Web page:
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Notes from the Field: Teranga, Trainings, and Tea >


Teranga is a traditional Senegalese term meaning hospitality. Our wonderful colleague Babacar Sambe’s family did not hold back in showering us with all the teranga possible, taking us around, feeding us, and always having tea ready for those long days. Teranga gives the “T” in TLC new meaning . For me, teranga resonates with the cultures of so many developing countries--when a guest is present, the host will prepare atleast one extra serving than is necessary for meals. When you first hear this, you think, Isn’t that a waste of food in a region that suffers from famine and prevalent poverty? When we asked Babacar this question he said, “Nothing goes to waste; if it isn’t eaten here, we give it to a poor family nearby. That is the way.” I’ve just arrived but I already feel at home and, I’ll add, very full. The majority of these countries’ populations may be poor in income but there is no dearth in generosity and hospitality.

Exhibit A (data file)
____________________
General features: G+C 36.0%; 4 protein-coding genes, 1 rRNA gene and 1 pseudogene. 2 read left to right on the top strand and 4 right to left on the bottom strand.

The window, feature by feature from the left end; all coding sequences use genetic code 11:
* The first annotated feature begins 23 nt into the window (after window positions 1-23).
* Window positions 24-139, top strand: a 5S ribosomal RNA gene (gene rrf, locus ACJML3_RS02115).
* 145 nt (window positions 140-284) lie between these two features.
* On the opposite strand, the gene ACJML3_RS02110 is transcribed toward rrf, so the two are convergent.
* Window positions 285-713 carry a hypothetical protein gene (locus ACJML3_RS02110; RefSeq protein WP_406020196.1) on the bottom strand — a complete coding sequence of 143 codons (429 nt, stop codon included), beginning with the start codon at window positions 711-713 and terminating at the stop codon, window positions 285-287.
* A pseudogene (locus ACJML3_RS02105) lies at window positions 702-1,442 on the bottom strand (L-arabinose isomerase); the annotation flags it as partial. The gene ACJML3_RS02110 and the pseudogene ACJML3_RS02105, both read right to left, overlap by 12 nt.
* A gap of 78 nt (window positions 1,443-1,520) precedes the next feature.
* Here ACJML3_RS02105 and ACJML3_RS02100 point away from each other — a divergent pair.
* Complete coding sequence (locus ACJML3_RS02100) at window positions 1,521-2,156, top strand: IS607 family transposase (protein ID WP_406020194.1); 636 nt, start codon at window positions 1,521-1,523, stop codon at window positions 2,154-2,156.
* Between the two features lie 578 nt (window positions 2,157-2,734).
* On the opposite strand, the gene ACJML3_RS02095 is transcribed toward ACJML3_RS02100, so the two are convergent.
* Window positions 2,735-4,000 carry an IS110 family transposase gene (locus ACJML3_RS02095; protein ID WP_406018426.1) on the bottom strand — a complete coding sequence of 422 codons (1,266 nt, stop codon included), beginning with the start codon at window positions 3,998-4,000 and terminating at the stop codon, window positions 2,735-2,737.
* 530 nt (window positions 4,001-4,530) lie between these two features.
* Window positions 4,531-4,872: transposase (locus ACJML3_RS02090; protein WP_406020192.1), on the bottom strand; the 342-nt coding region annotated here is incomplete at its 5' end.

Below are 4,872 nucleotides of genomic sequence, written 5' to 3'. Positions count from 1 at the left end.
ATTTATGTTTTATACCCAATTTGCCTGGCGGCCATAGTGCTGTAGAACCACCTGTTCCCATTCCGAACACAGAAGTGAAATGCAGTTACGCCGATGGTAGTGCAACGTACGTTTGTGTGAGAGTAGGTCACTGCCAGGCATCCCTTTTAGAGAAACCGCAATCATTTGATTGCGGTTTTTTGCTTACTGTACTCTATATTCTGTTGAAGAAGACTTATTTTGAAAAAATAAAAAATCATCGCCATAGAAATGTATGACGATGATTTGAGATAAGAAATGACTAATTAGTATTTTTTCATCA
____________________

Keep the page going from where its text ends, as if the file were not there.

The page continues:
Tomorrow we’ll be leaving for Bamako to begin the pre-training and prep for our PPI training and Executive Day with our PUCA partners in Mali. More to come!

Preeti Wali is Communications Officer at the Grameen Foundation Social Performance Management Center (SPMC). She is based in Washington, DC.